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Table of Contents
Vol. 47, Suppl. 3, 2001
Issue release date: September 2001
Chemotherapy 2001;47(suppl 3):3–8
(DOI:10.1159/000057838)

History of Quinolones and Their Side Effects

Rubinstein E.
Department of Internal Medicine and Unit of Infectious Diseases, Tel Aviv University School of Medicine, Tel Aviv, Israel

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Abstract

Fluoroquinolone development from 1985 to the present was reviewed. Severe drug adverse events were noted for enoxacin, pefloxacin and fleroxacin, which were phototoxic. Temafloxacin was associated with severe hemolytic–uremic syndrome, lomefloxacin caused phototoxicity and central nervous system (CNS) effects, and sparfloxacin was associated with phototoxicity and QTc prolongation. Tosufloxacin caused severe thrombocytopenia and nephritis, and hepatotoxicity was reported for trovafloxacin. Grepafloxacin was withdrawn due to cardiovascular effects, and clinafloxacin was associated with phototoxicity and hypoglycaemia. The structure of the quinolones directly relates to both their activity and side-effect profiles. The relationship among specific substituents attached to the quinolone nucleus are clarified. The incidence of specific adverse events associated with individual fluoroquinolones was reviewed in a five-year post-marketing surveillance (PMS) study in Japan, in which a total adverse drug reaction (ADR) rate of 1.3% was found for levofloxacin, compared to total ADR rates of 3.3% for pazufloxacin, 3.6% for tosufloxacin, 4.5% for gatifloxacin and 5.4% for balofloxacin. Gastrointestinal effects were the most common adverse events for all fluoroquinolones. Levofloxacin had the lowest rate of CNS effects and skin adverse events among the agents listed.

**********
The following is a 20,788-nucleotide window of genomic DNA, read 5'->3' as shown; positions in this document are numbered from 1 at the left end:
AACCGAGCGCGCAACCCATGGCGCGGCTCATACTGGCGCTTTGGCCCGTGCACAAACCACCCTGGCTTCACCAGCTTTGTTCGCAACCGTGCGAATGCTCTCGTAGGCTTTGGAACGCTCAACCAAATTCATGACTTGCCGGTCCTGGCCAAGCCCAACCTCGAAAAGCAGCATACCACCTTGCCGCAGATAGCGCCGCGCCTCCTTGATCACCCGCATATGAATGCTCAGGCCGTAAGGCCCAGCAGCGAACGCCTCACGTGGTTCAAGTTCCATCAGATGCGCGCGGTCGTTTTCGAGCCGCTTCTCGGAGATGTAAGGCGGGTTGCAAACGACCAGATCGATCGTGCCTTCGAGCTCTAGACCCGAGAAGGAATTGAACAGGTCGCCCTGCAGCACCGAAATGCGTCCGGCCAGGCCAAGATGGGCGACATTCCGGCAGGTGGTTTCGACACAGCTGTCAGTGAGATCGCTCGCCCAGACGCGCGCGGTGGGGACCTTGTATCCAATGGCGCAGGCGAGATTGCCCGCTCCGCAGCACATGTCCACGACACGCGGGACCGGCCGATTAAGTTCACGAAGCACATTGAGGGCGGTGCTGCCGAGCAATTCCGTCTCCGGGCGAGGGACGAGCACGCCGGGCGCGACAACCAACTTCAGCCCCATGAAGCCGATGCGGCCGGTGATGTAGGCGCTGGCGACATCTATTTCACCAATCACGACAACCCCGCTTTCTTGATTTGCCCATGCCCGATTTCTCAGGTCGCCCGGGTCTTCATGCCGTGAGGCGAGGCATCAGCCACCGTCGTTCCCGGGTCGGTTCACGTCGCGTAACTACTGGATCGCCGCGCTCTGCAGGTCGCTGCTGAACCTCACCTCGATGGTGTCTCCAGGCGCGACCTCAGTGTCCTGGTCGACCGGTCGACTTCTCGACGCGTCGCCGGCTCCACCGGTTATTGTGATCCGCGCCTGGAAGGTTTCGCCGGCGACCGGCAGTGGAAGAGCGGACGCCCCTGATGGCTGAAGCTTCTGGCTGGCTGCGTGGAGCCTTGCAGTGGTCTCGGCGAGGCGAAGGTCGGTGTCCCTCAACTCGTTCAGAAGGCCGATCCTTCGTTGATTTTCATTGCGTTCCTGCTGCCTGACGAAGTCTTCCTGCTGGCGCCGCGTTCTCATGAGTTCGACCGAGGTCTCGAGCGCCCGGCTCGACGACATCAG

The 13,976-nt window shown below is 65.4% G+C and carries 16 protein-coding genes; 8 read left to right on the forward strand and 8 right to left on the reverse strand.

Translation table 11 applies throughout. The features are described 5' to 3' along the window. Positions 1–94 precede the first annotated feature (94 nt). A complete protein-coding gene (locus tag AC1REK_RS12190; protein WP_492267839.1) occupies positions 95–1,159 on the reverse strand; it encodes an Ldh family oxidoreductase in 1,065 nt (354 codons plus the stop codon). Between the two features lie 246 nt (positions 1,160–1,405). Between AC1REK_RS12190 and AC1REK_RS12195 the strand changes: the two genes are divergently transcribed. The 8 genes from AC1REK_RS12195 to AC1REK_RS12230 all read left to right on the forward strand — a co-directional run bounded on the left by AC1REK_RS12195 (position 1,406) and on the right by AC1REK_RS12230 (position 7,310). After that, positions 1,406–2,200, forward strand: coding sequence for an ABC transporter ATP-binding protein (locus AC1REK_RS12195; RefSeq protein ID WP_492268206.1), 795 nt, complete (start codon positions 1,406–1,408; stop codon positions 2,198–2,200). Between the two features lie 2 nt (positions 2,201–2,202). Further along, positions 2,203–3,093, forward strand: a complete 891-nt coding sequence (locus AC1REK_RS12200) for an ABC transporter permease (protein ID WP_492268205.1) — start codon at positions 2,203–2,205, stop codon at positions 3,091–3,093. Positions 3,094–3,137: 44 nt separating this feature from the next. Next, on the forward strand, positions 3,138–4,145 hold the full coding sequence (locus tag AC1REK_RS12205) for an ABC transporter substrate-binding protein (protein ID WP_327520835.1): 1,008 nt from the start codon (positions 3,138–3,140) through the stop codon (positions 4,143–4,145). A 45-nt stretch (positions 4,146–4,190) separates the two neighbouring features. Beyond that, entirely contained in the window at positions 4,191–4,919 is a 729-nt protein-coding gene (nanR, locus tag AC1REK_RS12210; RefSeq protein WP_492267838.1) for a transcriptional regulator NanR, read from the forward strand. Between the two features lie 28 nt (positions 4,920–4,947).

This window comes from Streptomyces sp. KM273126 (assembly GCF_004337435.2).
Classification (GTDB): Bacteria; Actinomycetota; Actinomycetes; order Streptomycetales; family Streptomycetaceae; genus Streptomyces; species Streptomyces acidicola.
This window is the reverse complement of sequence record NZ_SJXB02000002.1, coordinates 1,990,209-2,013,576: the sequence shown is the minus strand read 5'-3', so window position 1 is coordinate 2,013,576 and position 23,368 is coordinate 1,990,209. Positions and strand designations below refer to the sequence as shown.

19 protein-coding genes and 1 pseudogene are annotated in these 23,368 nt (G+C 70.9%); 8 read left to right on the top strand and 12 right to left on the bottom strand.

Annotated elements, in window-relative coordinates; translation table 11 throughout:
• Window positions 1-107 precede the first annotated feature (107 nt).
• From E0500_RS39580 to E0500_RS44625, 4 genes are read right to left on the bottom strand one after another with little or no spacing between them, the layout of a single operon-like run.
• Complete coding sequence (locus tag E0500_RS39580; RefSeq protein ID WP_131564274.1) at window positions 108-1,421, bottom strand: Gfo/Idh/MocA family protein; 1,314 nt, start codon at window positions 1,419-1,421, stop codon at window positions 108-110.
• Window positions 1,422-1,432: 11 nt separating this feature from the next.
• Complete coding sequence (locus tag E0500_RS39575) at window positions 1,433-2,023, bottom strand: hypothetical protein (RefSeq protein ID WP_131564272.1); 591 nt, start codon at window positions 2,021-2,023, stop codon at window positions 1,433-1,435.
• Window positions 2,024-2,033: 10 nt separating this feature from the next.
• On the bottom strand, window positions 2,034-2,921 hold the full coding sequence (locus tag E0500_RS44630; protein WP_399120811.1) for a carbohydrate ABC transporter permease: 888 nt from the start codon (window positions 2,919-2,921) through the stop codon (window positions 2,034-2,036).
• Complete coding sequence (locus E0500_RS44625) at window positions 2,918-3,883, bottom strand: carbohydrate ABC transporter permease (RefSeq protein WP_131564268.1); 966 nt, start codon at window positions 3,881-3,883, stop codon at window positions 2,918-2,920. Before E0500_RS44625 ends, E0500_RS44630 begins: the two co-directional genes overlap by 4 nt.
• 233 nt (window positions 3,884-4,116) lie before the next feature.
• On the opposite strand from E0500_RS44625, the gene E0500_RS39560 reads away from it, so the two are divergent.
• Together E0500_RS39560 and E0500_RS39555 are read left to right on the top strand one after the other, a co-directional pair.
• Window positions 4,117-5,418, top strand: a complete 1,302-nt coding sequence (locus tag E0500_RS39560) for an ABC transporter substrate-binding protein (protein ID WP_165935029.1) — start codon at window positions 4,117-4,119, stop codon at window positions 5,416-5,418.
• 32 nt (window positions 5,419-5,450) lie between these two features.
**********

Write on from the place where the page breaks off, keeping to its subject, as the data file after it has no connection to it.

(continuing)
Copyright / Drug Dosage

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Drug Dosage: The authors and the publisher have exerted every effort to ensure that drug selection and dosage set forth in this text are in accord with current recommendations and practice at the time of publication. However, in view of ongoing research, changes in goverment regulations, and the constant flow of information relating to drug therapy and drug reactions, the reader is urged to check the package insert for each drug for any changes in indications and dosage and for added warnings and precautions. This is particularly important when the recommended agent is a new and/or infrequently employed drug.
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References

  1. Langtry HD, Lamb HM: Levofloxacin. Its use in infections of the respiratory tract, skin, soft tissues and urinary tract. Drugs 1998;56:487–515.
  2. Lipskey BA, Baker CA: Fluoroquinolone toxicity profiles: A review focusing on newer agents. Clin Infect Dis 1999;28:352–364.
  3. Ball P, Mandell L, Niki Y, Tillotson G: Comparative tolerability of newer fluoroquinolone antibacterials. Drug Saf 1999;21:407–-421.
  4. Bowie WR, Willetts V, Jewesson PJ: Adverse reactions in a dose-ranging study with a new long-acting fluoroquinolone, fleroxacin. Antimicrob Agents Chemother 1989;33:1778–1782.

    External Resources

  5. Blum MD, Graham DJ, McCloskey CA: Temafloxacin syndrome: review of 95 cases. Clin Infect Dis 1994;18:946–950.

    External Resources

  6. Domagala JM: Structure–activity and structure–side-effect relationships for the quinolone antibacterials. J Antimicrob Chemother 1994;33:685–706.


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